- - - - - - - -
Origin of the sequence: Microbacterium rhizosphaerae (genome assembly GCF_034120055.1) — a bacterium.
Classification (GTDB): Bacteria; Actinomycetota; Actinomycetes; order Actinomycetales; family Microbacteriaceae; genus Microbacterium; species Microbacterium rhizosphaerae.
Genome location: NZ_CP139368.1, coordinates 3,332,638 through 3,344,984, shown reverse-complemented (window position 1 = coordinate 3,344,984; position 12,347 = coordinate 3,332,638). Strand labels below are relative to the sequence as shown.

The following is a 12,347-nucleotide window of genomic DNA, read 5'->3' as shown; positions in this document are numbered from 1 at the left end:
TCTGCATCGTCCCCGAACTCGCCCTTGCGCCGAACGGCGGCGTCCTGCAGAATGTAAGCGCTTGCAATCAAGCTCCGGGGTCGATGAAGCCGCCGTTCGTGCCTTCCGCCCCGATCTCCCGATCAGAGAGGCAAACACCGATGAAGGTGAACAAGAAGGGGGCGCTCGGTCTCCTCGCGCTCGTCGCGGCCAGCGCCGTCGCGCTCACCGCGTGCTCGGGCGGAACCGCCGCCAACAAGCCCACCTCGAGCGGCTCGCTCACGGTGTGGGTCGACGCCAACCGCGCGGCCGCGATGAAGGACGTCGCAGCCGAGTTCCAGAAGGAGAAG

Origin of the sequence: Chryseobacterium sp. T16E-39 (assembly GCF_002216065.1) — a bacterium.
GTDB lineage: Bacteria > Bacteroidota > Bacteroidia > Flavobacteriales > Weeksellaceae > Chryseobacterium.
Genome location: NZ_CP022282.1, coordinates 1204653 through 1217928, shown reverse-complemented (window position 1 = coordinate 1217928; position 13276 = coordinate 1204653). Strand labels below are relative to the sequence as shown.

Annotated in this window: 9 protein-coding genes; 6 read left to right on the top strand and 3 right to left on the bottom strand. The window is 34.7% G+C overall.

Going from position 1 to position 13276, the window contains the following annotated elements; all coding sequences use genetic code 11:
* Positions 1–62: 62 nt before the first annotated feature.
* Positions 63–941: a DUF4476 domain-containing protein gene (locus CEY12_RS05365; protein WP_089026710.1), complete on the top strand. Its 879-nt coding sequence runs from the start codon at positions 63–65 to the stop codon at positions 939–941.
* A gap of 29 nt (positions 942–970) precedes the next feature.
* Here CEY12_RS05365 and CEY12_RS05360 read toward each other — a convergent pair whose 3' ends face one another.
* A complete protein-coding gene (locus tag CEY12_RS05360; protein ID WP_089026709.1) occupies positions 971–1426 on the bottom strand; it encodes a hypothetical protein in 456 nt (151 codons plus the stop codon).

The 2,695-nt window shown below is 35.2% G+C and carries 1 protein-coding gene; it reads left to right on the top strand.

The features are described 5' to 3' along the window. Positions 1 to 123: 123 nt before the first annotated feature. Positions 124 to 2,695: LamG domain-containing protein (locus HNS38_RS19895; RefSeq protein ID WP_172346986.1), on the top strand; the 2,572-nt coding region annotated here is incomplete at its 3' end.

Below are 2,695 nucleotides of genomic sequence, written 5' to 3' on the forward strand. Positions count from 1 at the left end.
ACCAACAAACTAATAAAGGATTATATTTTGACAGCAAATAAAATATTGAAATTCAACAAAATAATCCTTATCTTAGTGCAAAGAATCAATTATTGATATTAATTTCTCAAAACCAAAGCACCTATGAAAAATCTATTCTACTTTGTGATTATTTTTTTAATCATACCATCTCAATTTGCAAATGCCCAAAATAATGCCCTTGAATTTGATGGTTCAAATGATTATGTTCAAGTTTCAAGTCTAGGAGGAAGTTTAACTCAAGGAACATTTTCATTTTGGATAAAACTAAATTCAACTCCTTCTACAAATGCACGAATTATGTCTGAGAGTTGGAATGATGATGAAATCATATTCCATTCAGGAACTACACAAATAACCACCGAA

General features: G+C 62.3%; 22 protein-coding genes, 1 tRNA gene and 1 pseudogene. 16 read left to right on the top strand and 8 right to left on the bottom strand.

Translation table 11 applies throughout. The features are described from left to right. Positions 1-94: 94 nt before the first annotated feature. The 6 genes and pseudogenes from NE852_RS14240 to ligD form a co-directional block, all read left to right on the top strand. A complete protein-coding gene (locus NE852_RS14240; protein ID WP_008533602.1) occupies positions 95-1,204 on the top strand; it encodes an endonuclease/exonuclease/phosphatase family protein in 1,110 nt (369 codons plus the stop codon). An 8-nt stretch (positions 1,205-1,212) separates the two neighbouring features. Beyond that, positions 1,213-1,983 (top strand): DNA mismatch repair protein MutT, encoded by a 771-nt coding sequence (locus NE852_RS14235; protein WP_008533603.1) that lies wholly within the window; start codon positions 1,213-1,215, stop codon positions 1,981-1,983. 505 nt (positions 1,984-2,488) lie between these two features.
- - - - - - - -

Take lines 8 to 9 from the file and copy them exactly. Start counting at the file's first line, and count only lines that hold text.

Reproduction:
Genome location: NZ_CP022282.1, coordinates 1204653 through 1217928, shown reverse-complemented (window position 1 = coordinate 1217928; position 13276 = coordinate 1204653). Strand labels below are relative to the sequence as shown.

Annotated in this window: 9 protein-coding genes; 6 read left to right on the top strand and 3 right to left on the bottom strand. The window is 34.7% G+C overall.